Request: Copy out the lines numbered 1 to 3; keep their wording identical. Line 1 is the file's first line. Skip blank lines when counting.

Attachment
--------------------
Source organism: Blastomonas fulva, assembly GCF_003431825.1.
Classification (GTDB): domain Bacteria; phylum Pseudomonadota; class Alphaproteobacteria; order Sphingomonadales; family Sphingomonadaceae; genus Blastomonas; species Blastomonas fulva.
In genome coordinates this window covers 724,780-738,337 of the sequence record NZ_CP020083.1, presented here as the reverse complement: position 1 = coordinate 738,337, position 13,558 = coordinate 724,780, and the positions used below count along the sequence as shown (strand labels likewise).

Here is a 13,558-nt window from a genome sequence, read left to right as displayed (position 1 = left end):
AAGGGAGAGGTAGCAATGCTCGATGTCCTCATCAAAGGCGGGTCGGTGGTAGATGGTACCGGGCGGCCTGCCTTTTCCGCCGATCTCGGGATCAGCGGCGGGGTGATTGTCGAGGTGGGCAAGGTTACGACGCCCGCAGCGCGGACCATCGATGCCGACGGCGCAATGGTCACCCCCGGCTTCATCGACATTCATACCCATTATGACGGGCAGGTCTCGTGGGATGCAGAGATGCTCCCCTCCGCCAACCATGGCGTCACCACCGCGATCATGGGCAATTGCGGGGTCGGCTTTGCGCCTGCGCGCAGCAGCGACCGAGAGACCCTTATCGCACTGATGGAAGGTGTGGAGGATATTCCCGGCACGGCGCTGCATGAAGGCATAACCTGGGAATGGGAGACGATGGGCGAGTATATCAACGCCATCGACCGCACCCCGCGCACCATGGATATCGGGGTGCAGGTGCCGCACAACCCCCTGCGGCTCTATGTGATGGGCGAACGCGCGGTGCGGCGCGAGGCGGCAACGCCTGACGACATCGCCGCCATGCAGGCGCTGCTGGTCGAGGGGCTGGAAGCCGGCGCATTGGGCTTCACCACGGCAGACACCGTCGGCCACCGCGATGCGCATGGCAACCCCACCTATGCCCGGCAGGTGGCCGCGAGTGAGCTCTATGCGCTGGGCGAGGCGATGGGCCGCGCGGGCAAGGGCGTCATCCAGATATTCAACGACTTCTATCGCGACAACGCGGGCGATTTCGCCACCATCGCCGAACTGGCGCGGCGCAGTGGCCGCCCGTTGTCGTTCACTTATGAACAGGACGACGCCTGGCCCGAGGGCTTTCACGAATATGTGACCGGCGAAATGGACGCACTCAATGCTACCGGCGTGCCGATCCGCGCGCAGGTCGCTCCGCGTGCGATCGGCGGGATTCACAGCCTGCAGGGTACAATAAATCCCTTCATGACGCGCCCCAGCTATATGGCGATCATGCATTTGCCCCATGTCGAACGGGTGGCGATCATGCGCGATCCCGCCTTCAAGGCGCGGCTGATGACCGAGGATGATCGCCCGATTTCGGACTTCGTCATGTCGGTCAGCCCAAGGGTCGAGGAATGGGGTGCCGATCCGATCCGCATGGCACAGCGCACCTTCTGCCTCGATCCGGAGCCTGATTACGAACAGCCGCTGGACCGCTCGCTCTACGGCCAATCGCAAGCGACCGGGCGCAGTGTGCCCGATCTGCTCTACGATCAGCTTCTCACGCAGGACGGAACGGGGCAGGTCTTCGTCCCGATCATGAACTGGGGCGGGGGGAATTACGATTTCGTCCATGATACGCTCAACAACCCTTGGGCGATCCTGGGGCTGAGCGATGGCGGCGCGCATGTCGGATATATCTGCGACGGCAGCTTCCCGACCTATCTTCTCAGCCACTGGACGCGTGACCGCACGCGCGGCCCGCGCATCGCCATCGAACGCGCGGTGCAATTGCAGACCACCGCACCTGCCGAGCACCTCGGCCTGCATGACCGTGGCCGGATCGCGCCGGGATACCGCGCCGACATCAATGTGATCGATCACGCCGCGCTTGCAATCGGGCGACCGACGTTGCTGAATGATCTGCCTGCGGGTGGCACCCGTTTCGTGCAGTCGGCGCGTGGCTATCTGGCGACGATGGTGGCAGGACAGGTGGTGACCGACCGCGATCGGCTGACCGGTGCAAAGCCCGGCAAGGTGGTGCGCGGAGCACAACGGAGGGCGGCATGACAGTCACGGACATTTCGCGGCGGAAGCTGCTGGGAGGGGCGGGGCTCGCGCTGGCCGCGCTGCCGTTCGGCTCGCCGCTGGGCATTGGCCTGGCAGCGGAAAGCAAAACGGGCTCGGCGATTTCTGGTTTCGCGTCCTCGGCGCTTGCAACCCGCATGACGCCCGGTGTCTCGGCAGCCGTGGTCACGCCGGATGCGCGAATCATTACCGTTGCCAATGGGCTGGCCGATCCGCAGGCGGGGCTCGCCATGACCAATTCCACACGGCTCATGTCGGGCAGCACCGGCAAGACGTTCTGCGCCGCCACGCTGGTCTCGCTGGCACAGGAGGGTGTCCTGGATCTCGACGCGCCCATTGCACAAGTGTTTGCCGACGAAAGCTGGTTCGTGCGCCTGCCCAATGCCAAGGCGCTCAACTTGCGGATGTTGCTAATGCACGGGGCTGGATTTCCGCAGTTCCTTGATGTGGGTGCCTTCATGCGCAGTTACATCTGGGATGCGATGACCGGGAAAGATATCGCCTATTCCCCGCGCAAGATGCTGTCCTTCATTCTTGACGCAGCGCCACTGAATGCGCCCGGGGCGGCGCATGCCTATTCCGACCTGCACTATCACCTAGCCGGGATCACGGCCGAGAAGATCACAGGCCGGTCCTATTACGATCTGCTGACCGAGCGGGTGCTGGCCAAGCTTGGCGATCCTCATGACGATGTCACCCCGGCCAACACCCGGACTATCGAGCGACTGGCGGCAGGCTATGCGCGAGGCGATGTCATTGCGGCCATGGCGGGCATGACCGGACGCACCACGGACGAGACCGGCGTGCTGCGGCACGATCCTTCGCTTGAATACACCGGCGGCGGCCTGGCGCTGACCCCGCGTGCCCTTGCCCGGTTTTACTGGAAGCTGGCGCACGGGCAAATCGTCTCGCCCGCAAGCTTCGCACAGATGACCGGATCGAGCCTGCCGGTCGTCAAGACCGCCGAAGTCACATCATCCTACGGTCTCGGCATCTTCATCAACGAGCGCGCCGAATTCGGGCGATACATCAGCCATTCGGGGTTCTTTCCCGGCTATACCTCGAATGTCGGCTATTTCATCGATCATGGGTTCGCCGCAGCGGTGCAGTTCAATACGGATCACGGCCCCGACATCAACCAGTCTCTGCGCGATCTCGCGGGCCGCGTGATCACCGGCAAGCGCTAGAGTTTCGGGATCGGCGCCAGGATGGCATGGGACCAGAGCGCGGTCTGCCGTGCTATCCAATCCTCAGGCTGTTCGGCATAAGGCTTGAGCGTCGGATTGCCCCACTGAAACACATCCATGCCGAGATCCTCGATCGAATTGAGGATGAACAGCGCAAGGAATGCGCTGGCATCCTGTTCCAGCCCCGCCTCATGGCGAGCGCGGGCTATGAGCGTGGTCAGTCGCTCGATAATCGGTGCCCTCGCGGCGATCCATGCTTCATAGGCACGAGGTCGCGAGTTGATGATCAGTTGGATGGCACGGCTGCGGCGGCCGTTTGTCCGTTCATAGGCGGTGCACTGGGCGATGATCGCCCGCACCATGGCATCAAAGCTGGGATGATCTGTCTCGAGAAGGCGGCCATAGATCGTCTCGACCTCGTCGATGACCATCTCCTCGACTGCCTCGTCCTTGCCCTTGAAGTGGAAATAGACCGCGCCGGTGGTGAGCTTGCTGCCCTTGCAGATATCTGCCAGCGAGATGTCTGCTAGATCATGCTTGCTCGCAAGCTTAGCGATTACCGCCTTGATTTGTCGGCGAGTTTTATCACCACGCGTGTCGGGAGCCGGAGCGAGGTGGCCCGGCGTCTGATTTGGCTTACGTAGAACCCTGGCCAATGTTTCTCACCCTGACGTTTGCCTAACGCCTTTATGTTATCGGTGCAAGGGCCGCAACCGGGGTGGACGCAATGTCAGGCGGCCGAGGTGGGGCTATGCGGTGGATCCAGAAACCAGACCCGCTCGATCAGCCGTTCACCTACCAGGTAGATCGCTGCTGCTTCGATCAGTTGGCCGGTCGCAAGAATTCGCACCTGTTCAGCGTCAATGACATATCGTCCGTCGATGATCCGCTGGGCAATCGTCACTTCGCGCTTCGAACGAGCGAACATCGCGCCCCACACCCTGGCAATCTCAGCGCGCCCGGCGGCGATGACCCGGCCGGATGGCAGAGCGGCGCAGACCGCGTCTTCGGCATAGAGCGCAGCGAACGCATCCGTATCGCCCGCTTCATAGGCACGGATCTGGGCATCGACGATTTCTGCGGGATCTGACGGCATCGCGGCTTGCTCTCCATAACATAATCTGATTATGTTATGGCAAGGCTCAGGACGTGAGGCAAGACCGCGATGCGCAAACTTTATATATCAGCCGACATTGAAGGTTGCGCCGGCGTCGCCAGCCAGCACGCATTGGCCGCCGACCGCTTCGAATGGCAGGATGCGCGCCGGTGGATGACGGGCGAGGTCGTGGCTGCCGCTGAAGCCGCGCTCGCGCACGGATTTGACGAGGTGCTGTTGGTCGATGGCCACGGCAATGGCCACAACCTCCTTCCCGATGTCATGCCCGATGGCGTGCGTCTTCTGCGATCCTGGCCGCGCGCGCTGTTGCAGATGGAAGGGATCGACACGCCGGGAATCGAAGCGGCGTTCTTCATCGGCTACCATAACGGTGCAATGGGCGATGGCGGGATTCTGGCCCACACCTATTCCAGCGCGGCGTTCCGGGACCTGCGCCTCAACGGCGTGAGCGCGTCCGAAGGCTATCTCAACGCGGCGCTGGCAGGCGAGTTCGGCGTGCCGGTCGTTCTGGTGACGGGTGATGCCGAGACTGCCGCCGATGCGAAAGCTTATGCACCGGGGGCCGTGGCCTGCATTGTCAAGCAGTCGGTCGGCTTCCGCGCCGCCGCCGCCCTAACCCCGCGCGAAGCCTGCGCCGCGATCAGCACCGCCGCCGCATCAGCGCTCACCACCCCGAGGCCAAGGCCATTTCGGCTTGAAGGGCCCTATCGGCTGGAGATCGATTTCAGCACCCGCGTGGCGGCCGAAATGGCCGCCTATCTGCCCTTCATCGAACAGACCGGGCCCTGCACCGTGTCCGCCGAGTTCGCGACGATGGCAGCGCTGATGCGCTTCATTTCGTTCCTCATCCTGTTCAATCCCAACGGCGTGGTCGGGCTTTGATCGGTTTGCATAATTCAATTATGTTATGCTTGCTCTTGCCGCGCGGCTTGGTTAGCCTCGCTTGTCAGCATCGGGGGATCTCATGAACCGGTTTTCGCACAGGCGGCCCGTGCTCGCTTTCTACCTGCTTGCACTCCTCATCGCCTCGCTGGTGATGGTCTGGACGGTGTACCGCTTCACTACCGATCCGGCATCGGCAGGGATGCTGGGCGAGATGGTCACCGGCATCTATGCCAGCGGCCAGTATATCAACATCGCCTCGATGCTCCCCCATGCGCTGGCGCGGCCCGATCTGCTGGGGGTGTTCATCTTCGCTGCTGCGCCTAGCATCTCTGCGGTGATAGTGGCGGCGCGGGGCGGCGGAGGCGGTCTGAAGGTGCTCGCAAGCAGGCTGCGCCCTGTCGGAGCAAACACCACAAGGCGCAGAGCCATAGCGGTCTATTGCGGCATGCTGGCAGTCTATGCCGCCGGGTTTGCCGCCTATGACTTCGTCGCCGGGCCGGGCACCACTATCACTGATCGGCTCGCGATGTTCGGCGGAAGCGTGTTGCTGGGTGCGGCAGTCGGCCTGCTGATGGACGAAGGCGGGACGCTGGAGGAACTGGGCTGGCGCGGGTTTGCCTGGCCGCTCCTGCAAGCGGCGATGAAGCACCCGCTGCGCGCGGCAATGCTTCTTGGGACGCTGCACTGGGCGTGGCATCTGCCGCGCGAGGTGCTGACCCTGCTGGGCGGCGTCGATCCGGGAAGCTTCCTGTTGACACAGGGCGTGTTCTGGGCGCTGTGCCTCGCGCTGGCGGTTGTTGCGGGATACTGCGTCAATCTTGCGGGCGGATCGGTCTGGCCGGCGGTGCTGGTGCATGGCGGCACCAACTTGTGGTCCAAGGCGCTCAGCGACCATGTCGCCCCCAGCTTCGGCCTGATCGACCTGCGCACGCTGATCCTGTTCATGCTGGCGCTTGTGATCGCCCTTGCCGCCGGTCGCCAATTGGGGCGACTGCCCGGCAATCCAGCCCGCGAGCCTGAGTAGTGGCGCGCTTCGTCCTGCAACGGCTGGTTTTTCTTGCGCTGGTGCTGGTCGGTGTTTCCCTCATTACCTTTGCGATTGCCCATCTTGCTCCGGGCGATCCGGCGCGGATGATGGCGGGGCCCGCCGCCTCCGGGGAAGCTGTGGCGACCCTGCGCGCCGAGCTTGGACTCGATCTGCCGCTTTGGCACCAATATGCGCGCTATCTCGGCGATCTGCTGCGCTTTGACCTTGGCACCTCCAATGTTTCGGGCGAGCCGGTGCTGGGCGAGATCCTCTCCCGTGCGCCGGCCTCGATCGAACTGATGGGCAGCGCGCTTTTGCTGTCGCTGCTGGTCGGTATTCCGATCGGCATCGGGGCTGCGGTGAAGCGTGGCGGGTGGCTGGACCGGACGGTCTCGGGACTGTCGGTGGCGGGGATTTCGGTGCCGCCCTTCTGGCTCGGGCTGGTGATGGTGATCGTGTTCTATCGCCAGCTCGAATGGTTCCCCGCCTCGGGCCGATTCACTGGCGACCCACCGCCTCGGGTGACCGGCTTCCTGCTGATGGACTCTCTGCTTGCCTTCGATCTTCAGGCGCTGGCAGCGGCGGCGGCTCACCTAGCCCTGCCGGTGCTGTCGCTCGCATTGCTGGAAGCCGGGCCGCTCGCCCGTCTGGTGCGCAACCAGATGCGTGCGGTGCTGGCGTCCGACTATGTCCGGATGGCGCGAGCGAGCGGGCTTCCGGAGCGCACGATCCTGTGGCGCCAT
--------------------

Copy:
Source organism: Blastomonas fulva, assembly GCF_003431825.1.
Classification (GTDB): domain Bacteria; phylum Pseudomonadota; class Alphaproteobacteria; order Sphingomonadales; family Sphingomonadaceae; genus Blastomonas; species Blastomonas fulva.
In genome coordinates this window covers 724,780-738,337 of the sequence record NZ_CP020083.1, presented here as the reverse complement: position 1 = coordinate 738,337, position 13,558 = coordinate 724,780, and the positions used below count along the sequence as shown (strand labels likewise).